• Financial assistance: Providing the Secretary of State with UK-wide powers to incur expenditure and provide long-term financial assistance to support the establishment of CCUS and low carbon Hproduction.
  • Counterparty: The contractual nature of the ICC and hydrogen business models require a counterparty to manage the contracts and act as a conduit for funding. The Bill provides the Secretary of State with powers to designate and direct a counterparty.
  • Competitive Allocation: Initial projects are expected to be allocated support through a bilateral process. In the medium term, the business models are expected to move to a more competitive allocation process, similar to the low carbon contracts for difference, to reduce costs to the government and the consumer.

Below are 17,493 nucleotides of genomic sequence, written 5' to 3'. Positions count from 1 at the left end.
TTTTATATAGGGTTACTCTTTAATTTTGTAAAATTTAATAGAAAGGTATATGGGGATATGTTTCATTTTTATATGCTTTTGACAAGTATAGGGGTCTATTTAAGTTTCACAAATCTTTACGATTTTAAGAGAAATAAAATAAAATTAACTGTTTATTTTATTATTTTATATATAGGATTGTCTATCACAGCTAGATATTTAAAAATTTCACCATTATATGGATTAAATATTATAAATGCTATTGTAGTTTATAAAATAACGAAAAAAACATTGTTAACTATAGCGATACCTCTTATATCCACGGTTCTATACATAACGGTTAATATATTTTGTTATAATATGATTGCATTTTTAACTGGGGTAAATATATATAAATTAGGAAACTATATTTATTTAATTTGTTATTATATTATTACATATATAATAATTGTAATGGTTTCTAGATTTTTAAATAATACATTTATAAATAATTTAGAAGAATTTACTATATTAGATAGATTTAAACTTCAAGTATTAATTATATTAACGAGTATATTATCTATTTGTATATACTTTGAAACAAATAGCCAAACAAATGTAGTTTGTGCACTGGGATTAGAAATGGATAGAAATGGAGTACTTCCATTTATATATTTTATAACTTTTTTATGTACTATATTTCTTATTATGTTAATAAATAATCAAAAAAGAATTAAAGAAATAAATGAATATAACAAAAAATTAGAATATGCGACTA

• Hydrogen Production Levy: It is expected that from 2025 at the latest, all revenue support for low-carbon hydrogen production will be levy funded, subject to consultation and legislation in place.
  • CO2 Transport and Storage (T&S) licensing framework: The Bill establishes an economic regulation model for CO2 T&S, with statutory objectives and legal powers for Ofgem as the economic regulator of CO2 T&S.

Further information: Energy Act 2023

Powering Up Britain

Powering Up Britain is the UK’s current energy and climate strategy, which collectively set outs how the UK’s net zero targets and energy security and affordability goals will be met. The plan puts industrial decarbonisation, particularly through deployment of CCS, at its centre, and includes commitments to: